Watching the flat earth documentary on netflix. May god have mercy on my soul...
@ThePandaPool , I formally request that you report back to me upon completion.
@ThePandaPool , is it pro or against flat earth?
@AlyciaFear, I second this! I need to know what you learned
@The Flame War, ok. So it is one of those well done documentaries that stay neutral from the cameras perspective, but at the same time, let's people dig their own graves.
So now it was very interesting the takes from real scientists, and flat earthers that are legitimately trying to show evidence of their idea. The flat earthers went so far as to buy a fiberoptic gyroscope to prove that the earth wasn't rotating. When they turned it on, obviously it showed a 15 degree drift every hour due to the rotation of the earth. After that test, they created a case to place the gyroscope into to "block forces from the heavens" at which case it stilled showed the 15 degree drift. Now they plan on building another container from boron to do the test again (which isn't covered in the documentary.)
Plenty of scenes of people mocking the flat earthers including black science man and Bill Nye.
Some scientists that are better people than me explained that mocking flat earthers and shunning them is a -
@ThePandaPool , terrible thing to do because it pushes intelligent potential scientists away rather than show them the proper way to do their tests and be critical of their findings.
They explain about how these people end up in this community where everyone is doing research but only keeping the information that confirms their ideas, and they dont know any better.
My conclusion to this one is that's it's worth the watch. And as much as I like making fun of flat earthers it's probably best not to. encourage them to change the way they do their research and hope for the best.
@ThePandaPool , is a...? The the flat earther hitman get you?
@ThePandaPool , sorry the second comment hadn't loaded yet
@The Flame War, I typed that as fast as I could and it still felt like forever.
@ThePandaPool , if you’re performing an experiment to confirm a hypothesis, you’re doing science. When your experiments findings contradict your hypothesis and you disregard the findings instead of the hypothesis, you’re no longer doing science. They aren’t scientists.
It’s like correlating belief in God with being a philosopher. If you’re starting with the end point firmly in place, you’re coming at the proposition from the standpoint of it already being true. Flat earthers aren’t trying to prove the truth. They’re trying to prove their truth.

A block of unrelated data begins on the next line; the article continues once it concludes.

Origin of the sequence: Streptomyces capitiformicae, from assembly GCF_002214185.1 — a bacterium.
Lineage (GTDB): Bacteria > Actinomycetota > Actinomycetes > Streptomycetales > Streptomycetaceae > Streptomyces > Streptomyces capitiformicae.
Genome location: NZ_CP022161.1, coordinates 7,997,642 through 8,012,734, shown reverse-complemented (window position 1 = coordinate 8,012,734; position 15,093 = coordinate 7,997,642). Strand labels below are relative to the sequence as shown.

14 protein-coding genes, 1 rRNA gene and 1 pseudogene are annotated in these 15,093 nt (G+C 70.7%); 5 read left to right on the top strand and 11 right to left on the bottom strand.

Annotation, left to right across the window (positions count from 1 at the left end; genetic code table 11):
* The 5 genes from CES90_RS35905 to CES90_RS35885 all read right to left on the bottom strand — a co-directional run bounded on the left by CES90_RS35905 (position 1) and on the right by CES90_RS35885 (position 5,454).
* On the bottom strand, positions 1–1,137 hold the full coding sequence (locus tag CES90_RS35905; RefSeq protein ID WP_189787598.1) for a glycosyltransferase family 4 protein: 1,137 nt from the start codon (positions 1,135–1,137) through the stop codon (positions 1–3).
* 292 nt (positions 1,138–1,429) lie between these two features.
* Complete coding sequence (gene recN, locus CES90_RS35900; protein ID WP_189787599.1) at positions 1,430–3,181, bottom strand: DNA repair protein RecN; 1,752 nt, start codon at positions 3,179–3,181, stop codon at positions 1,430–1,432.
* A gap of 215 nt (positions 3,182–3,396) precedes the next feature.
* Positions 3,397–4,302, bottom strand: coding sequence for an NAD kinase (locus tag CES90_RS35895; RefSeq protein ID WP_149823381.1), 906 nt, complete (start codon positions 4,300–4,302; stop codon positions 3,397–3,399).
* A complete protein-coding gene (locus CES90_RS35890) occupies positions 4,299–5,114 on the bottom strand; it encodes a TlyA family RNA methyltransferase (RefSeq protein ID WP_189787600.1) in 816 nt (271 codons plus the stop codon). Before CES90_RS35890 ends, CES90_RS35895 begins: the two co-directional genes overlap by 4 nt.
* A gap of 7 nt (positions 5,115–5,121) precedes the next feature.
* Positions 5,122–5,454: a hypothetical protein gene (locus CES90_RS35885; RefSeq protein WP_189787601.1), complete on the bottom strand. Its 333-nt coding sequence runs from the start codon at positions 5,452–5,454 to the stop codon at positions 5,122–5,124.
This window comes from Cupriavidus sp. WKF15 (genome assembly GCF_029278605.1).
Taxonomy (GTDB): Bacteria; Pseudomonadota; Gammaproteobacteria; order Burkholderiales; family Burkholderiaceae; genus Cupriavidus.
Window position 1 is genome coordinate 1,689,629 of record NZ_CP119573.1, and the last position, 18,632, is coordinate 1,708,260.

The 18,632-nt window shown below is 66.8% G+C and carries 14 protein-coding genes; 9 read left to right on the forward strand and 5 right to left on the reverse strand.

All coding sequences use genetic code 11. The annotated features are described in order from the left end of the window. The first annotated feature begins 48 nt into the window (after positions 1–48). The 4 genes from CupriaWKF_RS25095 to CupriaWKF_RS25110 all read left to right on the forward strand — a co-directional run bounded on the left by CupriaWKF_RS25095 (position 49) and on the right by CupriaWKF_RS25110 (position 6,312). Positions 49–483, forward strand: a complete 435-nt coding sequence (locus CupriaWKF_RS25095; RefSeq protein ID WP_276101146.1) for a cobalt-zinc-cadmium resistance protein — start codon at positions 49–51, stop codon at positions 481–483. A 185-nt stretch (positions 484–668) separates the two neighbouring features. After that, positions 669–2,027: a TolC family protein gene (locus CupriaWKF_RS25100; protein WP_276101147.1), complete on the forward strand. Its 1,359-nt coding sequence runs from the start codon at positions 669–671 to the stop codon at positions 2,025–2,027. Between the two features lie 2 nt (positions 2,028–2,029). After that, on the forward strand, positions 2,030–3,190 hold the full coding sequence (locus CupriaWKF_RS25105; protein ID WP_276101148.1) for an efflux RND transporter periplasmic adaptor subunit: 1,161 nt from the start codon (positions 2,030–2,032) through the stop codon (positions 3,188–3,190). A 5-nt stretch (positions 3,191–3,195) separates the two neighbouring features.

@I Are Lebo, you're right. The whole point is that these people are in a group of people doing the same thing so they dont know any better, and to shun them down more harm than good.
@ThePandaPool , we can try but you have to remember these people are so convinced that they’re right that they toss out all evidence that doesn’t agree with them so they only look at “evidence” that was gathered by other said stubborn people same with anti-vaxers and moon landing conspirators quite frankly I find it strange how these people never ask the basic questions of why and how if the Earth is flat then why try to hide it? why try to give many children autism which the largest symptom is lack of communication likely making people less likely to listen? Or how are they keeping all the people involved in the moon landing conspiracy quiet? People talk and generally tend to be terrible at keeping secrets quite frankly it would likely be best just to ignore these people they refuse to listen or change and are only willing to listen to each other so best save ourselves the trouble except for anti-vaxers they need to change before some major epidemic springs up because of their idiocy
@I Are Lebo, One can very well use philosophy to make arguments for God’s existence though. And indeed a solid and sensical philosophy of the world around us is one of the foundational aspects of a belief in God. Obviously going the other way (God to philosophy) is a different argument. But the term “correlating” which you use is ambiguous about that directionality.
@ThePandaPool , at the same time, it is not shaming someone to explain to them, harshly if need be, that their position is based on pseudoscience and paranoid delusions.
@HammerOfHeretics, you missed my point. I meant that believing in God does not, by itself, make one a philosopher. In addition, if you have become convinced of the existence of God through fallacious reasoning, you’re not a very good philosopher anyway.
What do you mean by sensical? Was that a typo for sensible or are you referring to the senses?
@eleven, it's not for everyone, that's just one of the main points that some of the scientists in the documentary had brought up. I'm not mentioning anything with the intent to change the way they act, other than when I say it's worth the watch.
@I Are Lebo, well my reasoning isn’t fallacious but let’s not get into that. I meant sensical. Look at up. As in coherent and “makes sense”.
@HammerOfHeretics, the thing about holding fallacious reasoning is that unless you’re insane, you’re not aware you’re doing it. We all believe fallacious things, it’s what we do when it’s demonstrated to us that makes us rational or irrational.
The word you’re looking for is sensible. That is the definition of “something that makes sense.” You are misusing the word sensical.
Definition of sensible (Entry 1 of 2)
1 : having, containing, or indicative of good sense or reason : RATIONAL, REASONABLE
made a sensible answer
2 : designed for practical ends (such as comfort) rather than for appearance
3 : of a kind to be felt or perceived
@HammerOfHeretics, sensical is not a recognized word in most dictionaries, but the syntax of the word suggests a reference to the senses. A sensical experience would be one pertaining to the sensory experience.